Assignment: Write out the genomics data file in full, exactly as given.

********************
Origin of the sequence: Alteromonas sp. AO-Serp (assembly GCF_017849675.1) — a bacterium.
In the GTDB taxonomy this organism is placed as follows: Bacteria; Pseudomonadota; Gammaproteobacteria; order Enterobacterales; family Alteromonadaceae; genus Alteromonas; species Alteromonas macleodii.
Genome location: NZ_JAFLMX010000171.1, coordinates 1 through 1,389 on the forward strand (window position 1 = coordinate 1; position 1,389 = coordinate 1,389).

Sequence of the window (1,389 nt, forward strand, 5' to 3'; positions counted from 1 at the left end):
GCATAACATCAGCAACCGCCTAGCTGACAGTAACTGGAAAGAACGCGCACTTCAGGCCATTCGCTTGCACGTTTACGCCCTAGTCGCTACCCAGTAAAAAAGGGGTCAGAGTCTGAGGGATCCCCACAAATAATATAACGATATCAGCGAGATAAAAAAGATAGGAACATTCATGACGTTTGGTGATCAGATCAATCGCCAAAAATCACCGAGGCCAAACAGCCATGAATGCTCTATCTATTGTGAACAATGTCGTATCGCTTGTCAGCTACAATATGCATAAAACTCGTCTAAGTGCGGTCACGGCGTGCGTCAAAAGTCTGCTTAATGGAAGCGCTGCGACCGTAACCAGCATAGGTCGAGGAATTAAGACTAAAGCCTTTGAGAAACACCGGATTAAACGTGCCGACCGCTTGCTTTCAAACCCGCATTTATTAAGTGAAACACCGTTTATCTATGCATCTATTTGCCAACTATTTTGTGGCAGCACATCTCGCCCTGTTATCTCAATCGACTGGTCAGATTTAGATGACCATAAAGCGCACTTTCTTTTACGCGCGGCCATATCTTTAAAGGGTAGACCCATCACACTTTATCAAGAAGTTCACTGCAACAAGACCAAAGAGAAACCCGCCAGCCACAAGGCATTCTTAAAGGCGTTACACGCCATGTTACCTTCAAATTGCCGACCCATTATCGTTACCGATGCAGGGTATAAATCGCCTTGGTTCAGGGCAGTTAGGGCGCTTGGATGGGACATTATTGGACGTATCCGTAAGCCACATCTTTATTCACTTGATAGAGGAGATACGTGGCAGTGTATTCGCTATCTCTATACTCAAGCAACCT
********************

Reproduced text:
Origin of the sequence: Alteromonas sp. AO-Serp (assembly GCF_017849675.1) — a bacterium.
In the GTDB taxonomy this organism is placed as follows: Bacteria; Pseudomonadota; Gammaproteobacteria; order Enterobacterales; family Alteromonadaceae; genus Alteromonas; species Alteromonas macleodii.
Genome location: NZ_JAFLMX010000171.1, coordinates 1 through 1,389 on the forward strand (window position 1 = coordinate 1; position 1,389 = coordinate 1,389).

Sequence of the window (1,389 nt, forward strand, 5' to 3'; positions counted from 1 at the left end):
GCATAACATCAGCAACCGCCTAGCTGACAGTAACTGGAAAGAACGCGCACTTCAGGCCATTCGCTTGCACGTTTACGCCCTAGTCGCTACCCAGTAAAAAAGGGGTCAGAGTCTGAGGGATCCCCACAAATAATATAACGATATCAGCGAGATAAAAAAGATAGGAACATTCATGACGTTTGGTGATCAGATCAATCGCCAAAAATCACCGAGGCCAAACAGCCATGAATGCTCTATCTATTGTGAACAATGTCGTATCGCTTGTCAGCTACAATATGCATAAAACTCGTCTAAGTGCGGTCACGGCGTGCGTCAAAAGTCTGCTTAATGGAAGCGCTGCGACCGTAACCAGCATAGGTCGAGGAATTAAGACTAAAGCCTTTGAGAAACACCGGATTAAACGTGCCGACCGCTTGCTTTCAAACCCGCATTTATTAAGTGAAACACCGTTTATCTATGCATCTATTTGCCAACTATTTTGTGGCAGCACATCTCGCCCTGTTATCTCAATCGACTGGTCAGATTTAGATGACCATAAAGCGCACTTTCTTTTACGCGCGGCCATATCTTTAAAGGGTAGACCCATCACACTTTATCAAGAAGTTCACTGCAACAAGACCAAAGAGAAACCCGCCAGCCACAAGGCATTCTTAAAGGCGTTACACGCCATGTTACCTTCAAATTGCCGACCCATTATCGTTACCGATGCAGGGTATAAATCGCCTTGGTTCAGGGCAGTTAGGGCGCTTGGATGGGACATTATTGGACGTATCCGTAAGCCACATCTTTATTCACTTGATAGAGGAGATACGTGGCAGTGTATTCGCTATCTCTATACTCAAGCAACCT